Another monster hurricane season in sight for 2022? Here’s what AccuWeather forecasters are predicting.

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the 2022 Atlantic hurricane season doesn’t officially start until June 1, but long-range forecasters from AccuWeather have already weighed in on how stormy they think this year will be.

Bottom line: They think we’re facing another extreme hurricane season, with as many as 16-20 named storms developing and six-eight of them becoming hurricanes. Of those hurricanes, forecasters believe three in five will develop into major hurricanes – with sustained winds of 111 mph or more.

They also believe that four to six tropical storms or hurricanes will directly impact the United States. This includes the continental United States as well as Puerto Rico and the US Virgin Islands.

Based on 30-year averages, the “normal” Atlantic hurricane season produces 14 named storms and seven hurricanes, three of which develop into major hurricanes (Category 3, Category 4, or Category 5) that cause the most of destruction.

Three to four named storms typically affect the United States during hurricane season — which runs from June 1 to November 30, but can trigger named storms as early as April or May.

AccuWeather forecasters believe the 2022 Atlantic hurricane season will be very active for the third year in a row. Here is their first outlook, released on March 30.AccuWeather

If this turns out to be a bad hurricane season, it would be the third straight year of above-normal hurricane activity.

The 2020 season has been the most active recordedwith 30 named storms in the Atlantic hurricane basin, and the 2021 season was the third most active season, with 21 named storms.

Key forces shaping this season

AccuWeather forecasters say two major factors helped shape their early predictions for an active hurricane season in 2022.

One is the warm surface temperatures in the three major water masses that make up the Atlantic hurricane basin – the Atlantic Ocean, the Gulf of Mexico and the Caribbean Sea.

“Sea surface temperatures are above normal across much of the Gulf of Mexico and the Caribbean and even off the eastern seaboard of the United States, particularly the southeast coast of the United States, and these are critical areas for early season development,” said Dan Kottlowski, an AccuWeather hurricane expert and one of the forecasters involved in the 2022 outlook.

Warm water temperatures help fuel the development of tropical storms and hurricanes.

Widespread flooding in New Jersey after Hurricane Ida

The remnants of Hurricane Ida hit New Jersey in early September 2021, causing widespread flooding and killing 30 people. Pictured, heavy flooding surrounds SHI Stadium in Piscataway, home of the Rutgers University football team. Andrew Mills | NJ Advance Media for NJ.com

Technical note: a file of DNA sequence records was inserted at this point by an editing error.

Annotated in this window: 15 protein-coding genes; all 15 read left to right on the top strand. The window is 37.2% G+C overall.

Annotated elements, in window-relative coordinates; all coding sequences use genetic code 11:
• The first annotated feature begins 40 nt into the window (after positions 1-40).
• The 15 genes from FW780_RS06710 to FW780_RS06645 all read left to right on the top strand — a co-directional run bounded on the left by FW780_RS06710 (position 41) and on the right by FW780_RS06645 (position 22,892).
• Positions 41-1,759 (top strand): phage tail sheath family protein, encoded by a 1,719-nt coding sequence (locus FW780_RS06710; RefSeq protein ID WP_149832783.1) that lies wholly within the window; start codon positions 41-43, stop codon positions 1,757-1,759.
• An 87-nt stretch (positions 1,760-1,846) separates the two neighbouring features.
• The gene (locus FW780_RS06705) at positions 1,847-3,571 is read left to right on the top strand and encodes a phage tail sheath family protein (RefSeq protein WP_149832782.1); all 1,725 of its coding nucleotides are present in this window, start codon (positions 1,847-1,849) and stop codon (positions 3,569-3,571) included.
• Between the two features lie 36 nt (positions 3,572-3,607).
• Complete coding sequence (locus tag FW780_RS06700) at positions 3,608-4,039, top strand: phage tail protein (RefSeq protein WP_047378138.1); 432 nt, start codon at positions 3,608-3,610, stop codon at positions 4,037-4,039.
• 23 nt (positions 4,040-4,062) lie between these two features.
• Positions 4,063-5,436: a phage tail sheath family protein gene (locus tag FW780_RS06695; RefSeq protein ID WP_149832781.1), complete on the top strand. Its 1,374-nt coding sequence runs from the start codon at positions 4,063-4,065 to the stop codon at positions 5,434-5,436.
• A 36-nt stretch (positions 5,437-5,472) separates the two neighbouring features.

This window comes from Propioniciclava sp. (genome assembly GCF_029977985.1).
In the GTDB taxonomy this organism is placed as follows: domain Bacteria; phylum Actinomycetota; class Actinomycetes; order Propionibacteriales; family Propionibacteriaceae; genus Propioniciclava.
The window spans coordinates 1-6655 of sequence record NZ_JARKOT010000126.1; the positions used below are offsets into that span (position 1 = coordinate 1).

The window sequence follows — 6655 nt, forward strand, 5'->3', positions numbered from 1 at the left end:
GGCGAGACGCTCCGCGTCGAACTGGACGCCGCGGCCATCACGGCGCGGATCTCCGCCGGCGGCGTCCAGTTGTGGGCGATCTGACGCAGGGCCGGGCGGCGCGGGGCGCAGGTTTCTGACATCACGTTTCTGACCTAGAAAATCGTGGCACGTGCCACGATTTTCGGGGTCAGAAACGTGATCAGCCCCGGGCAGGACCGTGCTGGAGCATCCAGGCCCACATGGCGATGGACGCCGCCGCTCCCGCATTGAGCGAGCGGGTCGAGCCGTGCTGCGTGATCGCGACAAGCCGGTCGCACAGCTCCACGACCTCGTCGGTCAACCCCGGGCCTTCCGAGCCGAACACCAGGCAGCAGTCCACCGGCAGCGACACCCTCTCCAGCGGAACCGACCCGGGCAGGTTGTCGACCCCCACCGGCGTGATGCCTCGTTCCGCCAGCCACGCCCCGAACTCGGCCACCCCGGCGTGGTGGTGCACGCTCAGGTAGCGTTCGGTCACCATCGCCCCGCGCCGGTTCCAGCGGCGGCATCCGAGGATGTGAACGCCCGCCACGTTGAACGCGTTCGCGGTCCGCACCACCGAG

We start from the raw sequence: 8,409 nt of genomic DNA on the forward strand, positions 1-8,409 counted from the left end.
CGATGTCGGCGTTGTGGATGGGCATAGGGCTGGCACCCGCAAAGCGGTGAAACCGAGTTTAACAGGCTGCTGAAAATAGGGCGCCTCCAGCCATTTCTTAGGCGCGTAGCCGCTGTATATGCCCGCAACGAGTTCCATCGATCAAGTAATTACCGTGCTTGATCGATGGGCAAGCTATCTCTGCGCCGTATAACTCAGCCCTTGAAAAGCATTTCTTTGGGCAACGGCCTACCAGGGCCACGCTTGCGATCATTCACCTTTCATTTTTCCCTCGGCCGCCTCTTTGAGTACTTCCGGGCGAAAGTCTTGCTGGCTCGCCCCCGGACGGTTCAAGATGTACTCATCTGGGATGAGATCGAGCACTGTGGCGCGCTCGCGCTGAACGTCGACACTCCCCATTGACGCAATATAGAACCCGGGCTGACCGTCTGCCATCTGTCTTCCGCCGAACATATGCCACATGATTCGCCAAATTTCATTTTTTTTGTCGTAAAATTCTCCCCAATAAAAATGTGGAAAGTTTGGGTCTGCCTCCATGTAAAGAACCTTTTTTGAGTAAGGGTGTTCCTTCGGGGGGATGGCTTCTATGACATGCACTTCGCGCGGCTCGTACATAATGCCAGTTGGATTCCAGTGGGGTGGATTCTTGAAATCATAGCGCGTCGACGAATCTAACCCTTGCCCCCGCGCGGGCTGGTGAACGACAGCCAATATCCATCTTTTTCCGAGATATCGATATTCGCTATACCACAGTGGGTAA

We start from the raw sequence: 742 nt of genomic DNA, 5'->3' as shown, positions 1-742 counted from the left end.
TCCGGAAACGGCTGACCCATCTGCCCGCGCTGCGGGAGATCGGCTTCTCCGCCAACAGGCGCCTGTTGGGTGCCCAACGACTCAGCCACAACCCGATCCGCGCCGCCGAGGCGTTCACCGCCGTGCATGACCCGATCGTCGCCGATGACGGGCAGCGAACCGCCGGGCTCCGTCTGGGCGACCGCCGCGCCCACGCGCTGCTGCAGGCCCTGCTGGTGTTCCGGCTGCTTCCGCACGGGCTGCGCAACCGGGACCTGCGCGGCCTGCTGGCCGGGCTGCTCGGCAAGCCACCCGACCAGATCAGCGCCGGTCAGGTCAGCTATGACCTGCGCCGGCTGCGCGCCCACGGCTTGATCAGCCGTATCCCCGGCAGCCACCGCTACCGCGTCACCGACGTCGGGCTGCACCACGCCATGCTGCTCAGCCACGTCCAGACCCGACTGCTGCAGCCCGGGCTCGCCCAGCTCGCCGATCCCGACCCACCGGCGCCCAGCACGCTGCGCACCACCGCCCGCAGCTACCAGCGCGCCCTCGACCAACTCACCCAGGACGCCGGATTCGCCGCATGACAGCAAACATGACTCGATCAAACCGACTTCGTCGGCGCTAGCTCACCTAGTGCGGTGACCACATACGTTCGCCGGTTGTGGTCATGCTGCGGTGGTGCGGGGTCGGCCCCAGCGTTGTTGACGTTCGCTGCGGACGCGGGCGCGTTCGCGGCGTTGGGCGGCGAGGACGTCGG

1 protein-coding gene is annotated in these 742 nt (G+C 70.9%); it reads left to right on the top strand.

Another important factor in AccuWeather’s hurricane forecast for 2022 is the state of the La Niña climate model.

As with most hurricane seasons, natural weather patterns known as El Niño or La Niña tend to play a role in the development of many tropical systems.

Experts say a strong El Niño – which occurs when ocean temperatures in the tropical Pacific Ocean warm – tends to increase wind shear in the Atlantic hurricane basin, limiting the formation and the strength of tropical cyclones.

A strong La Niña – which develops when tropical Pacific waters are colder than normal – tends to favor storms with less wind shear, which makes it easier for tropical systems to develop and strengthen in the Atlantic Basin.

AccuWeather forecasters say a weak La Niña pattern is currently in place “and is expected to persist through the onset of the tropical season.”

Hurricane Ida and its aftermath in New Jersey

A man kayaks through the flooded streets of Manville Thursday, Sept. 2, 2021, after the remnants of Hurricane Ida dumped massive amounts of rain on many parts of New Jersey, causing widespread flooding and killing 30 people throughout the state.Ed Murray | NJ Advance Media for NJ.com

Even a weak La Niña will likely reduce the amount of wind shear in the atmosphere, helping to form tropical systems in the Atlantic, according to AccuWeather.

Kottlowski said if La Niña gets stronger this year, there’s a chance the number of named storms will exceed 20. On the other hand, if La Niña gets weaker than it already is or fades during the summer or early fall, it could reduce the number of named storms this year.

The forecasters of The National Oceanic and Atmospheric Administration, better known as NOAA, typically release their forecast for Atlantic hurricane season in late May, closer to the start of the season. NOAA oversees National Hurricane Center.

Atlantic hurricane season - wind shear

Wind shear occurs when winds suddenly change speed or direction at different heights in the atmosphere. Experts say that when there is a lot of wind shear in the Atlantic hurricane basin, it usually limits the formation and strength of tropical storms and hurricanes. When there is less wind shear, more storms develop.AccuWeather

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Len Melisurgo can be reached at [email protected].


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